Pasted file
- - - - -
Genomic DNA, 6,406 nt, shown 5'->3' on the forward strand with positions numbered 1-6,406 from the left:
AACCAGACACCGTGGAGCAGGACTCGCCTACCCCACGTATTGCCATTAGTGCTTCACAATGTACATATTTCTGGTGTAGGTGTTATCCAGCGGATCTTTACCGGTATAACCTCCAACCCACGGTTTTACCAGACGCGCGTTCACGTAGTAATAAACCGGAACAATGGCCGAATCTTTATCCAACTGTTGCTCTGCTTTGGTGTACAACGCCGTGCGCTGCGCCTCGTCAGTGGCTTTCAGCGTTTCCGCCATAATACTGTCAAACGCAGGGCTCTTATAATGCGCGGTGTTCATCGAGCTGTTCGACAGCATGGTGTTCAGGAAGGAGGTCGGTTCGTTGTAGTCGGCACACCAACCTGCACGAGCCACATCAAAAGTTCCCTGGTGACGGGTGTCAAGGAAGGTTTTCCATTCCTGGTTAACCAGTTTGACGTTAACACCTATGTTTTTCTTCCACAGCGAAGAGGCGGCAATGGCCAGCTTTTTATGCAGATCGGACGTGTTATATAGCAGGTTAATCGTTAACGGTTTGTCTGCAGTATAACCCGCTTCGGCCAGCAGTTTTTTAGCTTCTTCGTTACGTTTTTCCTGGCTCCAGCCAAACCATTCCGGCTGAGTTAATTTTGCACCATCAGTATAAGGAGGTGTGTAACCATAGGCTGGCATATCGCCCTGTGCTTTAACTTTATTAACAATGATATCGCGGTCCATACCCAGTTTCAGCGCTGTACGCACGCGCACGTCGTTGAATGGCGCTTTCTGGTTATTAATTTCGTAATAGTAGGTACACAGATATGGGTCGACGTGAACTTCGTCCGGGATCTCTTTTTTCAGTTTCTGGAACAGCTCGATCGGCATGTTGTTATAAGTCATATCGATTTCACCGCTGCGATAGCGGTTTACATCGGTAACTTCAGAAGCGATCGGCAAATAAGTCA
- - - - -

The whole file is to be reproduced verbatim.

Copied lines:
Genomic DNA, 6,406 nt, shown 5'->3' on the forward strand with positions numbered 1-6,406 from the left:
AACCAGACACCGTGGAGCAGGACTCGCCTACCCCACGTATTGCCATTAGTGCTTCACAATGTACATATTTCTGGTGTAGGTGTTATCCAGCGGATCTTTACCGGTATAACCTCCAACCCACGGTTTTACCAGACGCGCGTTCACGTAGTAATAAACCGGAACAATGGCCGAATCTTTATCCAACTGTTGCTCTGCTTTGGTGTACAACGCCGTGCGCTGCGCCTCGTCAGTGGCTTTCAGCGTTTCCGCCATAATACTGTCAAACGCAGGGCTCTTATAATGCGCGGTGTTCATCGAGCTGTTCGACAGCATGGTGTTCAGGAAGGAGGTCGGTTCGTTGTAGTCGGCACACCAACCTGCACGAGCCACATCAAAAGTTCCCTGGTGACGGGTGTCAAGGAAGGTTTTCCATTCCTGGTTAACCAGTTTGACGTTAACACCTATGTTTTTCTTCCACAGCGAAGAGGCGGCAATGGCCAGCTTTTTATGCAGATCGGACGTGTTATATAGCAGGTTAATCGTTAACGGTTTGTCTGCAGTATAACCCGCTTCGGCCAGCAGTTTTTTAGCTTCTTCGTTACGTTTTTCCTGGCTCCAGCCAAACCATTCCGGCTGAGTTAATTTTGCACCATCAGTATAAGGAGGTGTGTAACCATAGGCTGGCATATCGCCCTGTGCTTTAACTTTATTAACAATGATATCGCGGTCCATACCCAGTTTCAGCGCTGTACGCACGCGCACGTCGTTGAATGGCGCTTTCTGGTTATTAATTTCGTAATAGTAGGTACACAGATATGGGTCGACGTGAACTTCGTCCGGGATCTCTTTTTTCAGTTTCTGGAACAGCTCGATCGGCATGTTGTTATAAGTCATATCGATTTCACCGCTGCGATAGCGGTTTACATCGGTAACTTCAGAAGCGATCGGCAAATAAGTCA